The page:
In the end, the cake turned out awesome.  The raspberry icing was the perfect contrast for the chocolate cake which, although a tad dry, was still tasty.  Since both contained lots of yogurt and zucchini, I’m going to write this cake one off as a “healthy meal” in hopes of justifying the fact that I ate it for breakfast two days in a row.

Recipe: Two-tiered chocolate zucchini yogurt cake with a raspberry yogurt icing
Cake
See recipe on Cooper’s Kitchen.

Raspberry yogurt icing
– 1/2 cup butter, room temperature
– 4 cups icing sugar
– 1/2 cup raspberry yogurt
– 1 tsp. vanilla extract
– 1/4 cup raspberry jam

Using a hand mixer, cream together butter and sugar.  Add yogurt and vanilla and blend until smooth.  Using a piping bag (or a Ziplock bag) pipe small dollops of jam onto the cake.

Ratatouille with Pesto Crumble

I’m baaaaaaaaaack!  Two week hiatus?  Officially over.

This ratatouille was good enough to almost convert me to vegetarianism.  Get this: the only thing in this dish was zucchini, tomatoes, red pepper, eggplant, onion, and feta cheese (Mmmmm).  I hope you’re impressed mom.  Considering I haven’t had time to really eat anything in the past week, this ratatouille was a wonderful vacation away from the occasional bowl of Cheerios and leftovers to which I have lately become accustomed.  For anyone wanting a cheap and easy winter meal, this is the recipe for you.

Ahh, but of course there is an inspiration behind this meal…

I’ve been wanting to make this recipe ever since watching the animated movie Ratatouille a few weeks ago.  For anyone who hasn’t seen the film, it is the adorable tale of Remy the rat, a culinary connoisseur living in Paris.  Throughout the movie Remy, and his helpless-in-the-kitchen human friend Alfredo, dazzle the kitchen of a French restaurant.  At the end of the movie, Remy and Alfredo make ratatouille and melt the heart of a stone cold food critic.  Probably my favourite animated movie ever.  The clip below is from when Ego (the appropriately named food critic) is served Remy’s final dish.  Also, don’t you just love how perfect everything looks in Pixar movies?  Vegetables without a single blemish, the cutest little people, and bubbling soups that look like lava.

Also notable: this is my first time EVER trying eggplant.  Prior to this meal, I only knew it as that fairly attractive purple squash-shaped thing that sat atop the zucchini section.  Now I know it as a spongy piece of heaven with a chewy consistency.  Quite a wonderful discovery if I do say so myself.

PS: Feta is the most delicious thing in the universe.
PPS: I wasn’t sure how this pesto crumble thing would turn out, but the basil complimented the flavours of the vegetables and added a nice texture to the whole thing.  Good call Canadian Living.

Homemade Beef Stew

Hello everyone, remember me?  I know, its been awhile.  No, my blog is not dying, so for all you shaking your head’s out there, stop it right now!!  Rather, I’ve just been really busy with classes and such.  I had two huge assignments due today and yesterday, and we’ve now started newsroom days for radio, which complicate things a tad more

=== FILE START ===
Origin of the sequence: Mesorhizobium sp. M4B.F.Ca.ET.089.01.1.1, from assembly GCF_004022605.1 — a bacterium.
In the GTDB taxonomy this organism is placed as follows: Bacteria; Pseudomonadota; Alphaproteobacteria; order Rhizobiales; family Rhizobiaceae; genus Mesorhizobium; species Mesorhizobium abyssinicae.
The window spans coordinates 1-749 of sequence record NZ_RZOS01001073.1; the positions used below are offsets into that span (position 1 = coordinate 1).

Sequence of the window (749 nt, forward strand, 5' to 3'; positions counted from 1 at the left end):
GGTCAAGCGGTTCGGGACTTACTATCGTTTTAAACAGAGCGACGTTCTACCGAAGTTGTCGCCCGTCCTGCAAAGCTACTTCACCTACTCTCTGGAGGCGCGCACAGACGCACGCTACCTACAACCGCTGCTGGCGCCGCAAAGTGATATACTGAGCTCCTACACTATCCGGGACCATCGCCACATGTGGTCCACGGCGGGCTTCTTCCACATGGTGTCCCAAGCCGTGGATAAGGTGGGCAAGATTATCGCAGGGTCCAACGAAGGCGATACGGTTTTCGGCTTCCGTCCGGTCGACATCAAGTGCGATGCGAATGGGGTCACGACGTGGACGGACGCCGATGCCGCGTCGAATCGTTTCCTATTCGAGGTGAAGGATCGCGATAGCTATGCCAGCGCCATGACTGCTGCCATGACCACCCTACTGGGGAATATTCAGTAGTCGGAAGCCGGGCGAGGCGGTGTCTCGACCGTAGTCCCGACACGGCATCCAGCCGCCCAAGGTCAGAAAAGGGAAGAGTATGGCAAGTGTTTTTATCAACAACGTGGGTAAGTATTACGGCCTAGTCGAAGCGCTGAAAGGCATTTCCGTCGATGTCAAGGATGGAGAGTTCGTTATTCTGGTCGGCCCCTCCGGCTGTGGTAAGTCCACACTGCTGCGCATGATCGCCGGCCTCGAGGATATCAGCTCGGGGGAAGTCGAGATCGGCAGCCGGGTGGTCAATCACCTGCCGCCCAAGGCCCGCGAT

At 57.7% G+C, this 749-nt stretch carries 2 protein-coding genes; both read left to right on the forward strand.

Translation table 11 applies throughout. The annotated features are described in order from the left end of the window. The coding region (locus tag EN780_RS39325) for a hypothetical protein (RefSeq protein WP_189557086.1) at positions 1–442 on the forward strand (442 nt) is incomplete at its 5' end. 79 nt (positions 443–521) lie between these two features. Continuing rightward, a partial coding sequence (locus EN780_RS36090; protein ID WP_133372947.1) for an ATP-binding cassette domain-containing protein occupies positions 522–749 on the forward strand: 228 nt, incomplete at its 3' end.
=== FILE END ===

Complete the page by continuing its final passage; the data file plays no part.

But enough with my complaints!  Lets get on to what you actually want to read about…

Okay, so at this point I’ve finally accepted that the cold fall weather is here to stay.  Ever since the Halloween blizzard, it’s like some signal went off in my brain making me crave only two things: chili and stew.  Not having made anything decently healthy for awhile, I thought making my mom’s homemade recipe for the latter would be a great way to get my protein and veggie intake.  A more important factor contributing to this decision was that I forgot my grocery list when I went to the store (never a good mistake), and stew is a very good improvisation “I don’t know what the hell I’m buying” dish.

My dear roommate Brittany also coincidentally decided to make stew last night.  Bubbling away on the stove, our stews brewed and sizzled – creating a symphony of smells in our cramped kitchen.  Though the cooking time on a recipe like this is rather long (see instructions below, don’t plan on making this in a rush!), it turned out to be worth it in the end.  My improvised recipe ended up making five servings of warmth and love.  It pains me a bit to type this post, since I’ve now had stew for two meals in a row and am kind of sick of the thing.  Perhaps I’ll move on to chili next and leave my leftovers in the freezer for a bit…

Cute little freezer leftovers

Homemade Beef Stew
– 2 tablespoons olive oil
– 500 g stewing beef (basically beef cut up in squares at the grocery store, it’s amazingly cheap)
– 1 onion, chopped
– 2 cups beef broth, water or a combination of the two
– 4 carrots, sliced
– 2 large potatoes, diced
– 1/4 cabbage, chopped
– 1 zucchini, sliced
– 1 teaspoon dried thyme

The instructions for this one are pretty simple: fry meat with oil until brown.  Once browned, add onion and pour 1 cup of the liquid over the meat.  Bring to boil and let sit simmering for 45 minutes, or until beef is tender.  Add carrots, potatoes, cabbage and remainder of liquid. Let cook for 20-30 minutes.  Within the last 5 minutes of cooking, add zucchini.  Sprinkle with thyme and serve.  Enjoy!